What happens if you have been hit by a vehicle and the Third Party vehicle is either uninsured or has driven away from the scene or refused to provide their details to you? We understand that this can be very distressing for most people however the MIB was founded to help victims like this.

The Motor Insurance Bureau (MIB) was founded in the UK in 1945 and was created to provide compensation to victims involved in accidents caused by uninsured or untraced/hit and run drivers. The most recent statistics released from MIB show that every 3 days someone is involved in an accident with an uninsured or untraced drivers whether that be other vehicle users, motor cyclists, pedestrians or cyclists.

In order to pursue a claim under the Uninsured or Untraced Drivers Agreement you must report the accident to the police within 14 days from the date of the accident. The Police will ask you details of the incident and also ask for details of the Third Party Vehicle. If the Third Party driver has fled the scene and you do not have details of the driver’s name or vehicle registration then if possible a description of the vehicle and driver will assist the police in their enquiries.

The law requires all innocent victims of accidents to mitigate their losses. This means that victims must do what is reasonably possible in order for them to minimise the loss they incur such as seeking medical attention to treat their injuries. We advise all client’s to seek medical advice that are suffering with pain and discomfort as a result of the accident.  It is quite easy for life to take over and I have many clients who have failed to seek medical attention due to work commitments or being unable to afford time off and they manage their symptoms by self medicating.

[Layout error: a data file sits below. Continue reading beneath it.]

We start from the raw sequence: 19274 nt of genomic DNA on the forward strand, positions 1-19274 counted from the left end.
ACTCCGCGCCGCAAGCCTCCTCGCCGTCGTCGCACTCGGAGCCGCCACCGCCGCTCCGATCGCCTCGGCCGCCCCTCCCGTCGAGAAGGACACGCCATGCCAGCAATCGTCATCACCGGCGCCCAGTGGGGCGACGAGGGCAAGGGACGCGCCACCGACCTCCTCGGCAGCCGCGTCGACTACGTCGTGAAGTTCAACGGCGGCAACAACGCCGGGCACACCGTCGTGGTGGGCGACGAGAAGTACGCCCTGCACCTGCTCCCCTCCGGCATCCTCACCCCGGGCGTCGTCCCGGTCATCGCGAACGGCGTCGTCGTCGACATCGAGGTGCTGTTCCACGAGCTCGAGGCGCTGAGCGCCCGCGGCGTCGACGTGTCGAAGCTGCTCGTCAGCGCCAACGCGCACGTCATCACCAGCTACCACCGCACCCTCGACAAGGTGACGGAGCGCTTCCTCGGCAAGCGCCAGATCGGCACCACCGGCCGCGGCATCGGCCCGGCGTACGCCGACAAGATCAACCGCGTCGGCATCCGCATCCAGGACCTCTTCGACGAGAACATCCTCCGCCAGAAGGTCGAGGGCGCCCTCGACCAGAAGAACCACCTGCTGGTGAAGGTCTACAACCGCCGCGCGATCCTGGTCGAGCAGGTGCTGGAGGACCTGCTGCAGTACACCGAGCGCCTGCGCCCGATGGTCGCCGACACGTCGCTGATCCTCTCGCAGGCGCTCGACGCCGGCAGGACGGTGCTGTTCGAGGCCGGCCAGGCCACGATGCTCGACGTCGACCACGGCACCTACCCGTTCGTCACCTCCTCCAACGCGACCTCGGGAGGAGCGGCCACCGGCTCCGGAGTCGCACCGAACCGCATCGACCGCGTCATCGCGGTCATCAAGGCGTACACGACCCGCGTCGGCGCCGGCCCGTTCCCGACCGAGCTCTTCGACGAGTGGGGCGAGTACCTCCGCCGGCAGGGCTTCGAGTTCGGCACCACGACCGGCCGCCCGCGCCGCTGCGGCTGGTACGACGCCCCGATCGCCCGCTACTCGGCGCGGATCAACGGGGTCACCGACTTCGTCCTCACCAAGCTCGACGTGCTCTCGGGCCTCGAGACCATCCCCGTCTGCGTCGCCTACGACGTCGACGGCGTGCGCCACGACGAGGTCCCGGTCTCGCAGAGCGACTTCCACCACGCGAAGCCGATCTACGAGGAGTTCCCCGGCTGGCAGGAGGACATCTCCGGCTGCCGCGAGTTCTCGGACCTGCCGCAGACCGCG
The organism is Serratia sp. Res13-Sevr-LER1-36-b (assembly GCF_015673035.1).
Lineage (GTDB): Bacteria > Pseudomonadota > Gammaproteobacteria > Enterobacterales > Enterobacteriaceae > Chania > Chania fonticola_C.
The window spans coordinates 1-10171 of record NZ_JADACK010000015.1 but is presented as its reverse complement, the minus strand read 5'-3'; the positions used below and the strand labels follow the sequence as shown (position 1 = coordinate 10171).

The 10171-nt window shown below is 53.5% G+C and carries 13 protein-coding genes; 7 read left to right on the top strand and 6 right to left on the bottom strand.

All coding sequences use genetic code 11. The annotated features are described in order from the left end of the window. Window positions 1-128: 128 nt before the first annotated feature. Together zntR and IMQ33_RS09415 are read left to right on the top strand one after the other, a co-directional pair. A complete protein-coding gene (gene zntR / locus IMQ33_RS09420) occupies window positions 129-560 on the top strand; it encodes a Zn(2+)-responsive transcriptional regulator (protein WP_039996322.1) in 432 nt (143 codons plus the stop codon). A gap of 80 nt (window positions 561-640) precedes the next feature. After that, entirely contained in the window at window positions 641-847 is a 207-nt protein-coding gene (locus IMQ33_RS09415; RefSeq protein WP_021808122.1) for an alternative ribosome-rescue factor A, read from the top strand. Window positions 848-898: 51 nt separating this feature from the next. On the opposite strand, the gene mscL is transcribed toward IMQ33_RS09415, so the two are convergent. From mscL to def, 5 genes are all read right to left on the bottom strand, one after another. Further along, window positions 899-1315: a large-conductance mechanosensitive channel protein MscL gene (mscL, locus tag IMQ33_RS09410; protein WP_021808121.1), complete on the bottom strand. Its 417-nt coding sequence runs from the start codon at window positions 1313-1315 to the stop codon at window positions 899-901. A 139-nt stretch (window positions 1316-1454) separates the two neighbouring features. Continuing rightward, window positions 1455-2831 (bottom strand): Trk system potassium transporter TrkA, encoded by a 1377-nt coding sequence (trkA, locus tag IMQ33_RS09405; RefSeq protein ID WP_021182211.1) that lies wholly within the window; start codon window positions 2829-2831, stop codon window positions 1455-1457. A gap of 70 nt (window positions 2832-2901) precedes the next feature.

Your claim will be submitted to the MIB who will then investigate your accident. If they are able to trace details of the Third Party then you will be asked to re-submit your claim to the relevant party or their insurers however there is then the hurdle of proving that the registered keeper of that vehicle was the person driving the vehicle at the time of the accident.

There is a recent landmark ruling in the case of Cameron v Hussain (2017).This claim arose from a road traffic accident on 26 May 2013.  One of the drivers did not stop and remains unidentified but the registration number of that vehicle was recorded.  The First Defendant was the registered keeper of that vehicle and the Second Defendant insured the vehicle under a policy it had issued to another person. The central issue in this case was whether the Claimant could sue an unknown person in those circumstances or whether the Claimant’s only route would be a claim through the MIB under the Untraced Drivers Agreement.

The Court of Appeal held that in certain circumstances the Claimant can bring proceedings against an unidentified driver of an identified vehicle in order to enforce judgement against the RTA insurers of that vehicle. The decision is stated to apply where an insurer might have a liability under Section 151 Road Traffic Act 1988. However, it seems inevitable that victims could seek to argue that the same principle should apply to claims brought under the Uninsured Drivers Agreement however it’s likely an insurer faced with similar circumstances would look into whether they could reduce its status to Article 75.

If you have been involved in a car accident but are worried that the other driver is uninsured, please contact us at Ralli Solicitors for a free no win no fee consultation on 0161 207 2020, and we will help you through the process of bringing a claim.

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